June 2013

Advanced hybrid buses have better fuel economy, fewer emissions


Photo: Metro Transit

One of Metro Transit’s new advanced “super hybrid” buses—built in Minnesota and billed as the cleanest, most efficient diesel-electric hybrid buses in the United States—garnered national attention at the American Public Transportation Association’s Bus and Paratransit Conference May 5–8 in Indianapolis. Metro Transit’s decision to purchase the two buses, which are unique because of their all-electric accessory systems, was greatly influenced by a University of Minnesota research project.

Quality-of-life study helps MnDOT evaluate performance measures


As part of a study on transportation and quality of life, the Minnesota Department of Transportation (MnDOT) has partnered with researchers from the University of Minnesota’s Tourism Center to compare current MnDOT performance measures with quality-of-life factors that matter the most to Minnesotans. The evaluation was designed to help MnDOT ensure alignment between the factors that predict transportation satisfaction among Minnesota citizens and the indicators MnDOT uses to track and measure its performance.

MnDOT honored for intersection safety efforts; U of M to evaluate proposed technology


Photo: MnDOT

Many agencies have turned to intersection conflict warning systems (ICWS) to improve safety. These systems, which give motorists real-time warnings about cross traffic, save lives at intersections that might not otherwise warrant more traditional traffic-control devices or geometric improvements. The Minnesota Department of Transportation (MnDOT) was recently honored by the White House for its efforts in designing, testing, and helping deploy ICWS throughout Minnesota while leading a national effort to do more of the same throughout rural America. Moving forward, MnDOT is launching a three-year rural ICWS project that will deploy one type of system at additional intersections. The first of the new installations will be evaluated by the U of M’s ITS Institute.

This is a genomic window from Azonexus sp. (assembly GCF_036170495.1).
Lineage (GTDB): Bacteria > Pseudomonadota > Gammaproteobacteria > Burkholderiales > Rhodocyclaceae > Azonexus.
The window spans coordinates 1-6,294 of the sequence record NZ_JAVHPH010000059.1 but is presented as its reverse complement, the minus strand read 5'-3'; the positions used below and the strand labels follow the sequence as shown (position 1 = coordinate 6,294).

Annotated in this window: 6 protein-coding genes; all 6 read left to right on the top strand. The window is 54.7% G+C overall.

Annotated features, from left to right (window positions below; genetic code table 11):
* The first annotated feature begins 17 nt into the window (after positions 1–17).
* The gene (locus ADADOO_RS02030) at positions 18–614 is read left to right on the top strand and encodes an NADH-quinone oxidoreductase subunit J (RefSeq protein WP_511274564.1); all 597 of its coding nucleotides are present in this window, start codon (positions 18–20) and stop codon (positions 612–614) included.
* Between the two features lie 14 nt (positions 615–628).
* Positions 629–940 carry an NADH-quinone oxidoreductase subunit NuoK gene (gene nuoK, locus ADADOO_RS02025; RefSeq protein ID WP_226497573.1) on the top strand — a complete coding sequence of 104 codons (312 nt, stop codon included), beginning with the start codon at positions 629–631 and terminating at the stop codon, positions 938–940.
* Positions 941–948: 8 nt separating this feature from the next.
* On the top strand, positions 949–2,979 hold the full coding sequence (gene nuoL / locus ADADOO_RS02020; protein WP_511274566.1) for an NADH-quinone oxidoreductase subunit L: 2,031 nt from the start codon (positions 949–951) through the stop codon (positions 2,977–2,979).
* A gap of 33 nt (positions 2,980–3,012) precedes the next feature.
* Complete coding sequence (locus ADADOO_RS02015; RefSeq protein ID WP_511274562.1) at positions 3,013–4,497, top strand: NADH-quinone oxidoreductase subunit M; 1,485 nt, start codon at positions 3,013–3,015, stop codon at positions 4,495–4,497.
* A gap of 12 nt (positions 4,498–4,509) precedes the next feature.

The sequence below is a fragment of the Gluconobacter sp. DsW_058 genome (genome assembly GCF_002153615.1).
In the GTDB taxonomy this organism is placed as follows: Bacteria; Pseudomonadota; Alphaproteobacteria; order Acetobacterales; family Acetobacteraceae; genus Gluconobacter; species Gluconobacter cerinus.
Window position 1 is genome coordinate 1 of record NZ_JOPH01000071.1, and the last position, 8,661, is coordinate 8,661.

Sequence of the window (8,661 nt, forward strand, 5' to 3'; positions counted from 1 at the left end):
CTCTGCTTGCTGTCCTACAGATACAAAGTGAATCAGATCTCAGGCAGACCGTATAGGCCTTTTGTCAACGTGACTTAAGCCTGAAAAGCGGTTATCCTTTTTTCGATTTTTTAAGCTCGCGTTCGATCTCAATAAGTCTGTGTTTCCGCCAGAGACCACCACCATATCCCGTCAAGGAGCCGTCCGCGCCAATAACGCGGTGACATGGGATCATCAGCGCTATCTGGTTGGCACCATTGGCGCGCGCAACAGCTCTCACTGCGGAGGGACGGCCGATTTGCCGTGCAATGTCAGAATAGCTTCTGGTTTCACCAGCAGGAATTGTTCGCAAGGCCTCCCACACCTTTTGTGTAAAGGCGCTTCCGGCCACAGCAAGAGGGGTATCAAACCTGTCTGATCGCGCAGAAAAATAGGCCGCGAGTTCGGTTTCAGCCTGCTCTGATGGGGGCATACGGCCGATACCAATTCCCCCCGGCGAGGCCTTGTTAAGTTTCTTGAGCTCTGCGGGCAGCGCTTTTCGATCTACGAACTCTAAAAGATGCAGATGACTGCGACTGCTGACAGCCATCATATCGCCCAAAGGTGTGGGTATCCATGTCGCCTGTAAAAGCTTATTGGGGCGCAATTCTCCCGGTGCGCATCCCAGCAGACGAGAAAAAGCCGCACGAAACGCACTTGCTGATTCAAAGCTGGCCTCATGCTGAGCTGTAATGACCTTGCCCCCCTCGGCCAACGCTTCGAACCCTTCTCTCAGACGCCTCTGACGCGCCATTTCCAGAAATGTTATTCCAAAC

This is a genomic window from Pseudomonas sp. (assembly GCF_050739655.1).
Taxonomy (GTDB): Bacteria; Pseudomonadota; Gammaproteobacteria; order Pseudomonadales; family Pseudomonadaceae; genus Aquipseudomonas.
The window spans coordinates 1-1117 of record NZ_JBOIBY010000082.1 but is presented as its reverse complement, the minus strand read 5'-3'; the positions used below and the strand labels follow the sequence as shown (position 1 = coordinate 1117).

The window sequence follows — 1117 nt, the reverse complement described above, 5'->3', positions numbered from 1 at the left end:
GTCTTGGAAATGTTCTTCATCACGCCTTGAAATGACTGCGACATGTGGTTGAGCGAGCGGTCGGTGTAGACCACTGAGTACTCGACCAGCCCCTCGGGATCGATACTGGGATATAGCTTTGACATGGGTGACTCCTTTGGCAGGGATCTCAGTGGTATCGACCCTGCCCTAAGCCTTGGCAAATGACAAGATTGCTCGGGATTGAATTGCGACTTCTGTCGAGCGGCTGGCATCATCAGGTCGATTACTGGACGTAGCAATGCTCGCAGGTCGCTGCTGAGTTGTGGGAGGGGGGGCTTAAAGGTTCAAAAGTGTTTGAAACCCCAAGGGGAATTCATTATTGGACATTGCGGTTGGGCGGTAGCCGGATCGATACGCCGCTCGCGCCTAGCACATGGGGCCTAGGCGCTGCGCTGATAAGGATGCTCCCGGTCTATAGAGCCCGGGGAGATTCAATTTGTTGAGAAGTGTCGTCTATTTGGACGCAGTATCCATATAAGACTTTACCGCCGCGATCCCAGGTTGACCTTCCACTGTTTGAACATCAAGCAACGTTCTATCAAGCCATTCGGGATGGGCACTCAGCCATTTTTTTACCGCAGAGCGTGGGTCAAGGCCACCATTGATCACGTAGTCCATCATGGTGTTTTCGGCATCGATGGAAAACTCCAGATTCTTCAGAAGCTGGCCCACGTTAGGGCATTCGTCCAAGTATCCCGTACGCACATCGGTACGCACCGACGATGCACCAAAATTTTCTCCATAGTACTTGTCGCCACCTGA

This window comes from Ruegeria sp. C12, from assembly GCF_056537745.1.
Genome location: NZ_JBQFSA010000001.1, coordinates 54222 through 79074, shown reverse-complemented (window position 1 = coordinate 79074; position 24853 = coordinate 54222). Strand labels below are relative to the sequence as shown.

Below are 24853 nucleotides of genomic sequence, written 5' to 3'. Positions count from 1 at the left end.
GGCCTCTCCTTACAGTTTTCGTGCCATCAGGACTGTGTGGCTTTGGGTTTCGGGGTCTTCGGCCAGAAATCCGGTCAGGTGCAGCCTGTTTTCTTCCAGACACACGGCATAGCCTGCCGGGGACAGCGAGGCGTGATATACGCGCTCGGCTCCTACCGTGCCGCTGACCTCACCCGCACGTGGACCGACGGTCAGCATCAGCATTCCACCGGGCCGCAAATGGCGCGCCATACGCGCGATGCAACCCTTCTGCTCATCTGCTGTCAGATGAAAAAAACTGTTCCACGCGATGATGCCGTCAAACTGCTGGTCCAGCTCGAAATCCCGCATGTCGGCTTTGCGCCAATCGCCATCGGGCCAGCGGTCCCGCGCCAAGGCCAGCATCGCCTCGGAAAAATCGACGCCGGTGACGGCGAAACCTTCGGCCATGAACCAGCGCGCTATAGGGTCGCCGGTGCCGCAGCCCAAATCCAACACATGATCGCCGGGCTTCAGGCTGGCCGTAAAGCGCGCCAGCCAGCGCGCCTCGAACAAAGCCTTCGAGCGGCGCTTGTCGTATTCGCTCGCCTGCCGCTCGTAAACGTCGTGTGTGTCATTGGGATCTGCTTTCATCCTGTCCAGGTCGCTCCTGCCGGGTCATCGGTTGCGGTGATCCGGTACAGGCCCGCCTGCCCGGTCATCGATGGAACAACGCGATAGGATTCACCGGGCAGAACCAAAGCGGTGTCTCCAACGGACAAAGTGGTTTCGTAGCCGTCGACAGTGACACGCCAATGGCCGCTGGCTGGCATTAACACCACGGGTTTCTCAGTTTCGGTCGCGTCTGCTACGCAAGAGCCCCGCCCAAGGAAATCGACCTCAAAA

Rebuilding stronger, less expensive roads with recycled asphalt


While the eco-friendly mantra “reduce and reuse” has been around for decades, its role in asphalt pavement rehabilitation has been discovered much more recently. In-place asphalt recycling continues to gain popularity as an effective and cost-efficient alternative to overlays or complete reconstruction. Few documented field studies have measured material performance, however, so assigning the proper design values for recycled pavements is done conservatively. To provide engineers with more guidance, the Minnesota Department of Transportation sponsored a U of M study to estimate the proper design values and assess the effects of seasonal temperature changes on these pavements.

Publication Credits

  • Publisher/Director: Laurie McGinnis
  • Managing Editor: Pamela Snopl
  • Editors: Christine Anderson, Amy Friebe, Michael McCarthy
  • Designer: Cadie Adhikary
  • Student Intern: Nicola Losik
  • Freelance Writer: Megan Tsai

Tell Us What You Think

So how do you like the new publication? To share your feedback and ideas, please send us an e-mail at cts@umn.edu.

Catalyst is a publication of the Center for Transportation Studies University of Minnesota.